Wednesday, December 9, 2015

Inventing Abstraction - Week Three

Figures and Dog in Front of the Sun, Joan Miró, 1949
Another great class in Jessica Houston's "Inventing Abstraction", at the Montreal Museum of Fine Arts. In Week 3, we focused on Surrealism, and the work of Miró.  We learned that Surrealism, a breakthrough in its time, was born out of the chaos of World War I, with the widespread questioning of the role of art. Its imagery was inspired by the unconscious, by dreams and imagination.

How does the artist access the unconscious, when logic so often wants to run the show? Miró used a number of techniques, including something he called "automatic drawing".  This approach actually inspired an entire art movement in Quebec, the "automatistes". Its best-known members are Paul-Émile Borduas and Jean-Paul Riopelle.

Sea Gull, Paul-Émile Borduas, 1956

Perspectives, Jean-Paul Riopelle, 1956
For Miró, "automatic drawing" was something like doodling, just letting the brush wander over the blank page, without any input from the conscious mind. Another technique Miró used to access the unconscious was to begin with "frottage", or rubbing textures onto paper to form a background that inspired imagery. Sometimes, he crumpled a sheet of paper and then flattened it out, to see if the wrinkles suggested any imagery. Like cloud formations and ink blots, these random shapes and lines can suggest different things to different people.

Woman in Front of the Sun, Joan Miró, 1950
It's important to note that Miró edited his shapes and lines and transferred them to a painted background. At this stage, he exercised control to impose formal concerns like balance. Viewers of Miró's work were expected to make their own personal associations from the lines and shapes in his paintings.

We warmed up by participating in a fun "exquisite corpse" exercise, a visual game invented by the Surrealists.

Our main task for the class was to identify some of our own personal imagery by accessing our unconscious. We did this in four ways: automatic drawing, frottage, crumpling paper, and pouring liquid paint. Right there you have the element of chance, and the imposition of your own imagery that is inspired by a chance event. Miró had his signature motifs, including stars and alien-type figures. What would ours be?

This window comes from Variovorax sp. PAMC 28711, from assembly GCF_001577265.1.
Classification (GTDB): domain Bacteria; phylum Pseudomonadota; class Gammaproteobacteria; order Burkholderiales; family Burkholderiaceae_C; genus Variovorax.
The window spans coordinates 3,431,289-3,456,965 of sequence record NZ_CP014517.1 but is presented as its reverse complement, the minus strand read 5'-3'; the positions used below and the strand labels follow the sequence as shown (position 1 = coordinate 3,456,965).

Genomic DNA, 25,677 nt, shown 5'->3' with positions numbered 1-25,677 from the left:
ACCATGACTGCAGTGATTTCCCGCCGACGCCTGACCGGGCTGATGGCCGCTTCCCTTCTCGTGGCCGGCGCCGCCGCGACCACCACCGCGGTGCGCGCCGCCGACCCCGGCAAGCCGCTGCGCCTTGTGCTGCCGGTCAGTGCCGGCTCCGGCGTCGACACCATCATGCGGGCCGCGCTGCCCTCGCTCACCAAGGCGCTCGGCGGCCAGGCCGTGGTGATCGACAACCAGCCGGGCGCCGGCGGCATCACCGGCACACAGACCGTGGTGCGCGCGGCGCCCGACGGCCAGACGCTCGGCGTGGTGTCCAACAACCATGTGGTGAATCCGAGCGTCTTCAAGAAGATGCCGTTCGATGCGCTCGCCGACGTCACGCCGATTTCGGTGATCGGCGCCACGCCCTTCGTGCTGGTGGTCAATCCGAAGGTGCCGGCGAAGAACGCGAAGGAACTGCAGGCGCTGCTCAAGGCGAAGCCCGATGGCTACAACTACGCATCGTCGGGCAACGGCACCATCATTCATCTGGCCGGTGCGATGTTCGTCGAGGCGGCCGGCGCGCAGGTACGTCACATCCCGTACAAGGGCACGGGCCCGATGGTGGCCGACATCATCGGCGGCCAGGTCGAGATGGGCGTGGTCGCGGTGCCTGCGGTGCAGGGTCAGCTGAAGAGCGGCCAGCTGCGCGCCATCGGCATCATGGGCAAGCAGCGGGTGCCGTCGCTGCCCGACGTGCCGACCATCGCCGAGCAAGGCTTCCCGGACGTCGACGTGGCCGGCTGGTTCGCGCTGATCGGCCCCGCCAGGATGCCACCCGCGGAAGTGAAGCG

produced by pouring liquid paint
Next, we were asked to go back to the four sheets we had produced with the various techniques, and to cut out six things of interest. Then we developed each of the six by refining or expanding on various aspects of them. We numbered them on the backs, from one to six.
#1, produced as part of my "automatic drawing"
I didn't feel it needed any further re-working but certainly there could be variations.
#6, also produced as part of the "automatic drawing"
variations on #6
I found myself going back to one of my favourite quilting motifs,
a bit like pebbles in a confined space

In preparation for the final exercise, we painted two backgrounds in a mottled colour and then rolled a die. Whatever number turned up, that was the motif we were to use, placing it on the background we had painted. Once again, the element of chance, and then the "massaging" of that chance using your more conscious sensibilities: the distribution in your composition of elements like colour, contrast, scale, placement.

Fortunately, I rolled a 6. At this point I had a chat with the instructor. I explained that because I work with cloth, I seem to easily revert to patterning. Do I embrace this or try move beyond this? We agreed that the purpose of the exercise was not to make a Miró, but to unleash our own visual vocabulary. She suggested I look at how my pebble shapes relate to each other, thinking of them almost as figures, and move through a process of eliminating a shape or two at a time. This idea of the shapes in relationship to each other really resonated with me.

motif #6, developed a bit
motif #6, developed further
Beginning to look like a Henry Moore.
Maybe a red shape would be a good addition?
So, though I feel no great affinity for the Surrealists, I benefitted greatly from this exercise. For me, the whole point of taking this class was to explore abstraction, and to push further abstraction in my work. Yes, I am drawn to grids, but to organic shapes as well, and this activity has helped me broaden my go-to imagery. I can even see the sketch above expressed in a large format with hand-dyed cloth and stitching. Later, the instructor suggested that I look at the work of Montreal painter Karine Léger, who works with similar shapes.

Next week: Matisse and Fauvism. Yum!

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